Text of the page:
Clean air in Europe: more ambitious, more flexible
Cleaner air in Europe: more ambitious targets but greater flexibility
MEPs adopted a codecision report (first reading) by Holger Krahmer (ALDE, DE) on the directive on the quality of ambient air, with 571 votes in favour, 43 against and 18 abstentions. Parliament calls for more ambitious targets than those set out by the Commission for cutting maximum concentrations of pollutants, in particular PM2.5.
At the same time the Parliament calls for more flexibility in achieving the targets, to allow Member States, areas and cities which have problems meeting the criteria more time to adjust. However, there will be safeguards to ensure that Member States take the measures needed to reduce pollution. According to Mr Krahmer, the EP position is a balanced compromise between strict health protection and the flexibility needed at national level, notably for regions suffering from pollution coming from neighbouring countries.
• Parliament wants to reduce maximum concentration levels of the largest particles - known as PM10 - to 33 µg/m3 on average per year from 2010, as compared to the Commission's proposal to keep the limit at 40µg/m3. However, for the daily limits for these same particles - where the Commission says a figure of 50µg/m3 should not be exceeded more than 35 times per year - MEPs want greater flexibility (a maximum of 55 days per year) for Member States unable to meet the standards because of special geographical or climatic conditions or significant cross-boundary pollutions .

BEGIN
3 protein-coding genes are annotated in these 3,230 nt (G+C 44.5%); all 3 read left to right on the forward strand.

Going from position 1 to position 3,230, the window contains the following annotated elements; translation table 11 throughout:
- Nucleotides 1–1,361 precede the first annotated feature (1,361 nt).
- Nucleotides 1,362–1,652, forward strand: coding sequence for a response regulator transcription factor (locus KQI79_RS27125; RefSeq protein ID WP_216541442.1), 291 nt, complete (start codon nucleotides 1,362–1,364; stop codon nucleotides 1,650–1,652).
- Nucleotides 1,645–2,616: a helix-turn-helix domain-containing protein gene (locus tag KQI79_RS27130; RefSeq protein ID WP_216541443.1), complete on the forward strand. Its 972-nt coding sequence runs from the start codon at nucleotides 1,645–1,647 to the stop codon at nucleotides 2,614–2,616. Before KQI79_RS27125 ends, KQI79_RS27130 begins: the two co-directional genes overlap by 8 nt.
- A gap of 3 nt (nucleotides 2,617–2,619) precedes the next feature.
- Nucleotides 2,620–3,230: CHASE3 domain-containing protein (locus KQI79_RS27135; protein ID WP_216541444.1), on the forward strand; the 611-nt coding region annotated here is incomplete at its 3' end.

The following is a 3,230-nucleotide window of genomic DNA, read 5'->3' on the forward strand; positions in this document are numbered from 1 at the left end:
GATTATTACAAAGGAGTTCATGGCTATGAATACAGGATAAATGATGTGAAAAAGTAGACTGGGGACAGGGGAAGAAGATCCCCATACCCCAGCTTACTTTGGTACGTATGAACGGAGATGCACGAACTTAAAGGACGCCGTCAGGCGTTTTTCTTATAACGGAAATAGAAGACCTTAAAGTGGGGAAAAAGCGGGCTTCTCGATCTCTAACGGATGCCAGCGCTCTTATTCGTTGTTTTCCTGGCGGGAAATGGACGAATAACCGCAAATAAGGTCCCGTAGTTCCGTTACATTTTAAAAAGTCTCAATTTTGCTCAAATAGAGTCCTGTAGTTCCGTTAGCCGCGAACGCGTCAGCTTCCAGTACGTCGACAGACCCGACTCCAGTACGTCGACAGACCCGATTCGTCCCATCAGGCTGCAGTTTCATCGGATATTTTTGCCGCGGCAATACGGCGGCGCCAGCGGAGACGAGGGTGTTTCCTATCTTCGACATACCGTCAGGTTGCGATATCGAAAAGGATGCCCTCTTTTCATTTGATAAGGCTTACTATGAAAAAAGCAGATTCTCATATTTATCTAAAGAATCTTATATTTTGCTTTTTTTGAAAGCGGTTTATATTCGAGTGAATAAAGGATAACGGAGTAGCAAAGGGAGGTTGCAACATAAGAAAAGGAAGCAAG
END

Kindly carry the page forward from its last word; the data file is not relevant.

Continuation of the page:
• For fine particles (PM2.5), which do the most damage to human lungs, MEPs believe it is too soon to set limit values, given the current state of scientific knowledge. Instead they suggest initially setting a target figure, which is less binding. However, it is lower than that proposed by the Commission (20µg/m3 from 2010 instead of 25µg/m3) and would become binding when the directive is revised in 2015 (and would still be 20µg/m3, whereas the Commission would not lower the 25µg/m3 at that stage).
• The report also calls for more flexibility over allowing (five-years according to the Commission) extensions to the deadline in areas or cities which fail to meet the criteria. According to the MEPs, the Member States in question would be able have a derogation of 4 year period possibly extendible for a further 2 years, for PM2.5 and PM10 only, provided they submit a plan showing why they cannot meet the ceilings despite measures taken nationally and locally and how they plan to resolve the problem in future.
• The House also wants greater flexibility over the goal of reducing the population's exposure to this type of pollution by 20% by 2020, by setting differing percentage reductions depending on the recorded concentration levels.
MEPs also demand the adding of new articles mentioning the
measures to be taken by the Member States to reduce
atmospheric pollution notably the inclusion of norms for
incinerators, heavy goods vehicles (Euro VI norms), the
installation of domestic heating systems and measures to be
co-ordinated at the European level to encourage ship-owners
to reduce their pollution.